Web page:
July 23, 2008
Simmons Makes Move to Get Kids Active at School
By Nanci Hellmich
Fitness fireball Richard Simmons, 60, who has had people Sweatin' to the Oldies for years, will offer new ideas for pumping up physical education at a congressional hearing Thursday in Washington.
"Some schools have 15 minutes two days a week for PE classes, and a lot of schools don't have recess," Simmons says. "When you take the physical activity and the recess away, these kids are just sitting in the classroom all day."
He has talked to and surveyed parents, teachers, principals and superintendents and will offer the House Education and Labor Committee some ideas for "an economic way to get our kids moving every day."
He'll suggest that school systems "use the talent in their community" and have local certified fitness instructors teach classes in aerobics, yoga, Pilates, stretching and strength training during the school day.
These instructors would work under the direction of the school system's PE teachers. The classes could be set to popular pop tunes. Money for the instructors could be raised by the local PTAs or others, he says.
Being active helps children concentrate better, and it makes them feel better about themselves, Simmons says. Children who get a break to do some kind of physical activity come back to the classroom ready to work harder.
"A kid who moves is a kid who learns," he says.
Simmons, who has 50 fitness videos with titles that include Sweatin' to the Oldies, Dance Your Pants Off and Disco Sweat, says schools must offer more variety than just sports and games. "Everyone isn't made to play sports, but everyone wants to move."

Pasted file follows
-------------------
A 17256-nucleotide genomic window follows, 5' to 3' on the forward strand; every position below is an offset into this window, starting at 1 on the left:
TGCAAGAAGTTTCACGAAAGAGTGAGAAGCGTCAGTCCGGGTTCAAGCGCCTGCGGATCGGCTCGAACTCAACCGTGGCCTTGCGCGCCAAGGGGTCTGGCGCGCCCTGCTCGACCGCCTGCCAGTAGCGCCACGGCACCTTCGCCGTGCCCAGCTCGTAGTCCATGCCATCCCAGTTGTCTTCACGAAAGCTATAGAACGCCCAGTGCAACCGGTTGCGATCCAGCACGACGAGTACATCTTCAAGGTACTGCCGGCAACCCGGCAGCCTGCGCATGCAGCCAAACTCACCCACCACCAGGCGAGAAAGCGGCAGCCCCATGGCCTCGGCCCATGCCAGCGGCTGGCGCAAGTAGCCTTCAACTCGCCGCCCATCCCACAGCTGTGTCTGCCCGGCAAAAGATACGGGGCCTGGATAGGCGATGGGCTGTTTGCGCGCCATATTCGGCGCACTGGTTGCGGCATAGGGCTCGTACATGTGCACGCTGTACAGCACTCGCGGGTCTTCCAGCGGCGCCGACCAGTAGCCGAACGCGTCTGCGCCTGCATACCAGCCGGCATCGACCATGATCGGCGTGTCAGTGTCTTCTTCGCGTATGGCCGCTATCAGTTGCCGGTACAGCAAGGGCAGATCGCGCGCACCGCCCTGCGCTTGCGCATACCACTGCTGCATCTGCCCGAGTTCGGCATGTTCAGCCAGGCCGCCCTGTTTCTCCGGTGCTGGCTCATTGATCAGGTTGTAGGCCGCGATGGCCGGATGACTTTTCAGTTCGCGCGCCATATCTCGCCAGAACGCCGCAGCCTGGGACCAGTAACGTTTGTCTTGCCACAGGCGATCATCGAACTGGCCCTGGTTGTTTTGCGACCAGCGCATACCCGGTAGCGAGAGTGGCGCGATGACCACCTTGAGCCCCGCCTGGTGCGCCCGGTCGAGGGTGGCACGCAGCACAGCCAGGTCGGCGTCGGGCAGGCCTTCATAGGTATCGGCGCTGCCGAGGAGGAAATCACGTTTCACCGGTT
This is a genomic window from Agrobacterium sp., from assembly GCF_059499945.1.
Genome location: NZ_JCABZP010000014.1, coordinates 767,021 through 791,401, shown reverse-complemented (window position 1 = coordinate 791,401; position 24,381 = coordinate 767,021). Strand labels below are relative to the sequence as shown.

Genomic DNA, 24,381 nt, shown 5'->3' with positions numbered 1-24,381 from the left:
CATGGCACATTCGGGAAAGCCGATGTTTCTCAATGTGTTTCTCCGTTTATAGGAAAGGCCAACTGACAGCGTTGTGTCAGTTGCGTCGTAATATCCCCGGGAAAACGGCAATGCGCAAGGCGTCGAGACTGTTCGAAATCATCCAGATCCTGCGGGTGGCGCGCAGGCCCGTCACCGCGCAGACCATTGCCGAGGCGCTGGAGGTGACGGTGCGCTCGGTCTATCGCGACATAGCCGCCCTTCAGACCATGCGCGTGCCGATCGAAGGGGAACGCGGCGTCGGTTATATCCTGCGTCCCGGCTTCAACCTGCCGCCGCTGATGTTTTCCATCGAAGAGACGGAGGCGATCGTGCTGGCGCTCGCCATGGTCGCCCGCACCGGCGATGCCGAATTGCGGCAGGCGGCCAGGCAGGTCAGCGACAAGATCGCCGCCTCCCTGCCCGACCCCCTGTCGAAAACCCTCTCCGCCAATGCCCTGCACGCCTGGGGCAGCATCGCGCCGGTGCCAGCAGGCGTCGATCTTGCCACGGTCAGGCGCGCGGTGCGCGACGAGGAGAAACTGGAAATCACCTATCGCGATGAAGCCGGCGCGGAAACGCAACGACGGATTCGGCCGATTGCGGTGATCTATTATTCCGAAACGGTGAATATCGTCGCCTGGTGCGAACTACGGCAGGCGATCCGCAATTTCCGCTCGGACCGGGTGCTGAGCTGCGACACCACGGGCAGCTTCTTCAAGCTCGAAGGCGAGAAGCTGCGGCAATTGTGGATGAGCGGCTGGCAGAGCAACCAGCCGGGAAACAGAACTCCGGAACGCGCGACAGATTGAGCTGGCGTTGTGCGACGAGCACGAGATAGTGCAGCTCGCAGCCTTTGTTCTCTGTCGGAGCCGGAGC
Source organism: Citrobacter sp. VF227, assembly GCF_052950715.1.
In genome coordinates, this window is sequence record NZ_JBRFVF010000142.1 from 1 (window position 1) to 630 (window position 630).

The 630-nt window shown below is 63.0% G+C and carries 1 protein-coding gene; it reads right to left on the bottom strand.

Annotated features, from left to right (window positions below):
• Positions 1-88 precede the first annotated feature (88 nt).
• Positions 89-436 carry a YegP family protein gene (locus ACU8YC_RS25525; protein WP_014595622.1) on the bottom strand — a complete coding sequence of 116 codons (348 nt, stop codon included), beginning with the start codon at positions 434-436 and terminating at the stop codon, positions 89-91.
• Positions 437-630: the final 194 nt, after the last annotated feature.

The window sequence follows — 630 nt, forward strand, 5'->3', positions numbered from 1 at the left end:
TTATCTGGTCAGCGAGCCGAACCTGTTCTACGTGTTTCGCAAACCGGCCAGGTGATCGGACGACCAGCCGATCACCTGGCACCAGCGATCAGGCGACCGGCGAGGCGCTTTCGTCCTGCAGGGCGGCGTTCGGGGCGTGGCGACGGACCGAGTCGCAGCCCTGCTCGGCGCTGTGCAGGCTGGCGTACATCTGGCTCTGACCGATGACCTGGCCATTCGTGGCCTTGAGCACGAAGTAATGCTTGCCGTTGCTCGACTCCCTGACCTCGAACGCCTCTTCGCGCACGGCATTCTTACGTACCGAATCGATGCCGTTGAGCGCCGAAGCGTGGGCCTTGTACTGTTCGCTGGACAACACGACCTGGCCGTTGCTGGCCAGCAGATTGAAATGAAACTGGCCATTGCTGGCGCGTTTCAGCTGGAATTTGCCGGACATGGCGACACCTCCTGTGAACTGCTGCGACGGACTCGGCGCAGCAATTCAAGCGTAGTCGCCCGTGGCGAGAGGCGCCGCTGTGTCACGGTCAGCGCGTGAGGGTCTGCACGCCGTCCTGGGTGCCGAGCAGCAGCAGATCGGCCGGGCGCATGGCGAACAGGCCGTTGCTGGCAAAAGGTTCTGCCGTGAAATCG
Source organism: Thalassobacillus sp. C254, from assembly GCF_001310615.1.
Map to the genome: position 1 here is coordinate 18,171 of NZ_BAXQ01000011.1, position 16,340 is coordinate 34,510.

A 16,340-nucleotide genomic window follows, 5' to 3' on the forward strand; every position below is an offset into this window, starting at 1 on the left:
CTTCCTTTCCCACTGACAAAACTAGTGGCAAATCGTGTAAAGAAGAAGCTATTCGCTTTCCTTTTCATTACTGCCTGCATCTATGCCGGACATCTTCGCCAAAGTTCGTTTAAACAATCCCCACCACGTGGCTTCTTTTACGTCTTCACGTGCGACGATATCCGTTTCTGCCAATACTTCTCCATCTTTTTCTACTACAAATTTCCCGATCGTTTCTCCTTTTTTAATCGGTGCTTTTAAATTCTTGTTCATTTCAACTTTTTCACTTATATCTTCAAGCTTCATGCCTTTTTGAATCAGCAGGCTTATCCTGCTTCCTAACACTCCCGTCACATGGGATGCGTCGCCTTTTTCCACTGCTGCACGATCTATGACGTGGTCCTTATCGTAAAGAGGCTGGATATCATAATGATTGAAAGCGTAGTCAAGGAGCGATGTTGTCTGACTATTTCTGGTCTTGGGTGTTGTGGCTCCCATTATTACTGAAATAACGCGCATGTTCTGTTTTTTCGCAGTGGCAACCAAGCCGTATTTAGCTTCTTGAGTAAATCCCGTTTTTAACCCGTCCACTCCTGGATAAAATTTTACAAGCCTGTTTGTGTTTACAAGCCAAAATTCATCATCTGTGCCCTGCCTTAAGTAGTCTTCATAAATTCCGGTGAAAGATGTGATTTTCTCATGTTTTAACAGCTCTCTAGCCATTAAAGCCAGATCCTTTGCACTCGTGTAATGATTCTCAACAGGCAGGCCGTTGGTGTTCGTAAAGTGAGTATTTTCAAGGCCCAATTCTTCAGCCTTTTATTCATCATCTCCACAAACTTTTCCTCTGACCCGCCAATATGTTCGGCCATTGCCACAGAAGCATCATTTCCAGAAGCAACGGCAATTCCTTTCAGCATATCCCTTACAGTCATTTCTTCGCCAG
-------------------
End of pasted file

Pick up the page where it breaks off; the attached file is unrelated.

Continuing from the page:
He speaks from experience. As a heavy child growing up in New Orleans' French Quarter, he says, he often sat out during gym class because he wasn't picked for teams. "I'd sit down and open the other kids' lunchboxes and eat their lunches while they were playing."
His attitude as he visits the nation's capital will be a cross between "Norma Rae and Johnny Appleseed," he says. He'll be wearing a business suit for his presentation to the House committee but afterward will don his workout clothes and lead a "patriotic workout" for the public at the Cannon House Office Building terrace.
This is not all he's doing for the younger set. He says he is developing a reality TV show in which he'll help children and families lose weight. "It's going to show Americans that it's possible to realistically lose weight, be happy and go on to other goals," he says. "It won't be an angry show with screaming and yelling. Just teamwork. No competition. It's about saving lives."
He also works with senior citizens, helping retirement centers set up health programs and classes. "Now that I'm an AARP member, I do conventions for seniors," he says. Last week, he led a class that included a 93-year-old woman who wore a headband and had a tank top that matched his. "She was rocking and rolling," Simmons says.
"If you balance your meals and you move your buns, you will live longer. If you are kind to your body, your body is kind to you." (c) Copyright 2008 USA TODAY, a division of Gannett Co. Inc. <>>